They are old obsolete terminal strips.
    You could replace them with similar such as AllanBradley 1492ca47, or retrofit newer style 1492-w3 dinrail mount terminals.
    Besides the terminals you will need "end Barriers" (insulator) and "end anchors" that keep them from sliding.

    The relays are old tellemechanique contactors. They are 3phase with a normally open contact. Probably want to change to IEC style contactors but use caution because amperage ratings are not compatible with old JIC standards. See NFPA79 for clarification.
     
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  5. Minder

    Minder

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    The fact they are marked CR1/2 etc I am guessing they may be used for control, I have replaced cabinets full of these for systems converted to PLC control etc.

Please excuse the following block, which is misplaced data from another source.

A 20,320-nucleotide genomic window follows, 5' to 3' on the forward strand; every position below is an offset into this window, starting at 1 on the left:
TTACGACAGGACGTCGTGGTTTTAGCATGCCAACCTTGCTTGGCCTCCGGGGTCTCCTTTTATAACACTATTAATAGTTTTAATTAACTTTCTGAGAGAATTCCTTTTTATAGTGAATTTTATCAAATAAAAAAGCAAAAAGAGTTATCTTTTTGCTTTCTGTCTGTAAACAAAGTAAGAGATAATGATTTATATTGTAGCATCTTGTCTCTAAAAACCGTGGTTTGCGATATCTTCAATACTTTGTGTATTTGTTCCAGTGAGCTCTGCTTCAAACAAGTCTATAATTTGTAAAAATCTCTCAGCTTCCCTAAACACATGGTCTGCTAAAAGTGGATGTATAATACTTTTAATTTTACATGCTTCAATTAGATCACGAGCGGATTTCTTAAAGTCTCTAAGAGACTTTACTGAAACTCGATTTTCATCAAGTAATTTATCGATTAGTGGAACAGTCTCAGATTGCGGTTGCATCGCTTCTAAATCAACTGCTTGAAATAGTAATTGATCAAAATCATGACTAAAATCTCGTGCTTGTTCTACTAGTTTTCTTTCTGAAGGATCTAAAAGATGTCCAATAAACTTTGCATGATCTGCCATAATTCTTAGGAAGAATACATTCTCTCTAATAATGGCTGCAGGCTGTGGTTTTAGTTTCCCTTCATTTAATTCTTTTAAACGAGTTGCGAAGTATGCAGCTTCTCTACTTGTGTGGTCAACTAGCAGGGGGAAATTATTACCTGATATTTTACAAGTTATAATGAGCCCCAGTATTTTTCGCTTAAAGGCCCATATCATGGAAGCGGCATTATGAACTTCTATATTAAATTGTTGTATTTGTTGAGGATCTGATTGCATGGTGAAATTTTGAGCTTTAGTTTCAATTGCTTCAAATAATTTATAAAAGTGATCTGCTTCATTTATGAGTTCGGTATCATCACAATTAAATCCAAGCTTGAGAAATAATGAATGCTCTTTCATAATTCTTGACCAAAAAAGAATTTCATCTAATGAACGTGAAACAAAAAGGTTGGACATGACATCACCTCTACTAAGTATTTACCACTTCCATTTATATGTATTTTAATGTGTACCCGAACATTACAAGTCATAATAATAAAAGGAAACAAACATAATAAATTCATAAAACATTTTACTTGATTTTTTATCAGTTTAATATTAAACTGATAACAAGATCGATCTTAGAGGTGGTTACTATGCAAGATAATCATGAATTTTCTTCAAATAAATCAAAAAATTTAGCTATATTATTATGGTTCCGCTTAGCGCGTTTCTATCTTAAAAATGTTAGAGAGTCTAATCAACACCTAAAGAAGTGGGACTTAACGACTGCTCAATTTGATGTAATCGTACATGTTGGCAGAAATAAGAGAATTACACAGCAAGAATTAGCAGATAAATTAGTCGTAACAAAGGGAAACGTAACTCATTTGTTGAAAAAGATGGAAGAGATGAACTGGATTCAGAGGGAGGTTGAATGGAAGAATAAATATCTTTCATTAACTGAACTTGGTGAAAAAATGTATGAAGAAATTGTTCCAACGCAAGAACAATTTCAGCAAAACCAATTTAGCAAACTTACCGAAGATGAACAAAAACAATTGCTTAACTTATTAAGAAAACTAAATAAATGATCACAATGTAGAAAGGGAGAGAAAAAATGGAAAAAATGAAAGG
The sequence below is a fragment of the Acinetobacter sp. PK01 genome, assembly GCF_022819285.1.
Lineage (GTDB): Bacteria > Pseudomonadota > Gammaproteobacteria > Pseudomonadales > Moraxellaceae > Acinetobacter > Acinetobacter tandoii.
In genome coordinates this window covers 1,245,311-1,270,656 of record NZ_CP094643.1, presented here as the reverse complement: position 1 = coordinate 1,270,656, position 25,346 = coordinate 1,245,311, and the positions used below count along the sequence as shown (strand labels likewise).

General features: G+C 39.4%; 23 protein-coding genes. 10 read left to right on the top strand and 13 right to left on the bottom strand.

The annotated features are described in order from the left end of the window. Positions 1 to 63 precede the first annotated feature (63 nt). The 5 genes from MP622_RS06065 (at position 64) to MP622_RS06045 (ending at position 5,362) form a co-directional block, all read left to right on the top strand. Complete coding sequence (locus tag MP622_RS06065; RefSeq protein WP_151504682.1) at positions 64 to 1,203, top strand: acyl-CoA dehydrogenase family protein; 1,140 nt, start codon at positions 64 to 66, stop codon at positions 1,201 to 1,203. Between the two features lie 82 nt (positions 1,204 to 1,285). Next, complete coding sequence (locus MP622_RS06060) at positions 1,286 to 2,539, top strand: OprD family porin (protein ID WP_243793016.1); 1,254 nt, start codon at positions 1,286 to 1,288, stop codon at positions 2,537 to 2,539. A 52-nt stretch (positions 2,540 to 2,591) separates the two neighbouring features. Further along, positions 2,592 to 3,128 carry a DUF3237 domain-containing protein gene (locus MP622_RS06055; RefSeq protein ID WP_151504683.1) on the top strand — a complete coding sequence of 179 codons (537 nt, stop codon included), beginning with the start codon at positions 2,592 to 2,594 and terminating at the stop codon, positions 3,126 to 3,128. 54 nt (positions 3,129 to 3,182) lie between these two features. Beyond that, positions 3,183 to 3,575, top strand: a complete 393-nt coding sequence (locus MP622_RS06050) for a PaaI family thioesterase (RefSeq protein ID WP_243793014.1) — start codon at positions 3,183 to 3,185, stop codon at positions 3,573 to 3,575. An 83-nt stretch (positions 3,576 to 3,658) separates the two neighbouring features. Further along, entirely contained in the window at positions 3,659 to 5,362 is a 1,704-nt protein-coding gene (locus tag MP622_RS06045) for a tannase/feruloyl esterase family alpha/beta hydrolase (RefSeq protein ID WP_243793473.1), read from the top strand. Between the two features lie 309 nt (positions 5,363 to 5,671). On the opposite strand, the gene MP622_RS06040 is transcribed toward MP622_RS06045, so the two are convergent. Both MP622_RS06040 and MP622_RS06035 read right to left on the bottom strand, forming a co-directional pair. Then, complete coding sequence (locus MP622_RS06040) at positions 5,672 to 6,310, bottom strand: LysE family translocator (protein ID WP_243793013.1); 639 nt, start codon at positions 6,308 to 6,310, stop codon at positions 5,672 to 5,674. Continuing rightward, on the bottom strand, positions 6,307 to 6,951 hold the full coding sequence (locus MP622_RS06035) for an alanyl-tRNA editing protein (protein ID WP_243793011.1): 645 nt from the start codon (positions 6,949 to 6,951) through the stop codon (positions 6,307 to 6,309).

Determine the final device they are switching, it may be possible to down size them.
    I am surprised the absence of wire markers at the termination points, usually this is a must to aid in trouble shooting.
    M.
     
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  6. kellys_eye

    kellys_eye

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    Ronzed likes this.
  7. Ronzed

    Ronzed

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    Sep 21, 2017
    Wow, all of you guys are freaking awesome! I really appreciate your help! Yeah, it's an old system that is 30+ years old and we are trying to update/rebuild the panels... So many responses in such a short time, you guys are really awesome! @dorke @Minder @Tha fios agaibh @kellys_eye Thank you!